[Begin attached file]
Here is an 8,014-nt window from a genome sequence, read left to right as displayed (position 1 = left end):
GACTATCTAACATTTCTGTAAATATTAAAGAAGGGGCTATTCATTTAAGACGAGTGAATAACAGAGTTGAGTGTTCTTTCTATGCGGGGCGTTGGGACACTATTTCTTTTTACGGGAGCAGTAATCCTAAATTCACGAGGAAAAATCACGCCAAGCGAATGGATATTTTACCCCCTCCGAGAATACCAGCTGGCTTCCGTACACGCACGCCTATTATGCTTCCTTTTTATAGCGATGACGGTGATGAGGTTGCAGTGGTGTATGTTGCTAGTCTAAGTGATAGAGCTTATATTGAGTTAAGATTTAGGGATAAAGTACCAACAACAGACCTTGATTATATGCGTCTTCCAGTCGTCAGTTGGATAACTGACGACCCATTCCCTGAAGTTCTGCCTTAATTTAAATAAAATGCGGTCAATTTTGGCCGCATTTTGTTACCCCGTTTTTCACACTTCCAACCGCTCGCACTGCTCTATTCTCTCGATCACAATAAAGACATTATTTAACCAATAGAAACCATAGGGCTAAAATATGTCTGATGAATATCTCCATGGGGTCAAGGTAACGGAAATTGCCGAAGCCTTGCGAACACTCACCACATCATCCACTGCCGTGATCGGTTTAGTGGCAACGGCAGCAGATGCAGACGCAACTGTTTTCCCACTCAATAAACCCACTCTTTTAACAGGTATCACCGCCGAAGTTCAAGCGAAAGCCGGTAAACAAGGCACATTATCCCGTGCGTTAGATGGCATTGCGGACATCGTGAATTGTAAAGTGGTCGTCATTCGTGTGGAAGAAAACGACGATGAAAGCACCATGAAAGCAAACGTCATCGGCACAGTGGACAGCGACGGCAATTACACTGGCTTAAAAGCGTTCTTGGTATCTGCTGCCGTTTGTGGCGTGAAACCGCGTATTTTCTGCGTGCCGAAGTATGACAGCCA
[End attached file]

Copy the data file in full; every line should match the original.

Here is an 8,014-nt window from a genome sequence, read left to right as displayed (position 1 = left end):
GACTATCTAACATTTCTGTAAATATTAAAGAAGGGGCTATTCATTTAAGACGAGTGAATAACAGAGTTGAGTGTTCTTTCTATGCGGGGCGTTGGGACACTATTTCTTTTTACGGGAGCAGTAATCCTAAATTCACGAGGAAAAATCACGCCAAGCGAATGGATATTTTACCCCCTCCGAGAATACCAGCTGGCTTCCGTACACGCACGCCTATTATGCTTCCTTTTTATAGCGATGACGGTGATGAGGTTGCAGTGGTGTATGTTGCTAGTCTAAGTGATAGAGCTTATATTGAGTTAAGATTTAGGGATAAAGTACCAACAACAGACCTTGATTATATGCGTCTTCCAGTCGTCAGTTGGATAACTGACGACCCATTCCCTGAAGTTCTGCCTTAATTTAAATAAAATGCGGTCAATTTTGGCCGCATTTTGTTACCCCGTTTTTCACACTTCCAACCGCTCGCACTGCTCTATTCTCTCGATCACAATAAAGACATTATTTAACCAATAGAAACCATAGGGCTAAAATATGTCTGATGAATATCTCCATGGGGTCAAGGTAACGGAAATTGCCGAAGCCTTGCGAACACTCACCACATCATCCACTGCCGTGATCGGTTTAGTGGCAACGGCAGCAGATGCAGACGCAACTGTTTTCCCACTCAATAAACCCACTCTTTTAACAGGTATCACCGCCGAAGTTCAAGCGAAAGCCGGTAAACAAGGCACATTATCCCGTGCGTTAGATGGCATTGCGGACATCGTGAATTGTAAAGTGGTCGTCATTCGTGTGGAAGAAAACGACGATGAAAGCACCATGAAAGCAAACGTCATCGGCACAGTGGACAGCGACGGCAATTACACTGGCTTAAAAGCGTTCTTGGTATCTGCTGCCGTTTGTGGCGTGAAACCGCGTATTTTCTGCGTGCCGAAGTATGACAGCCA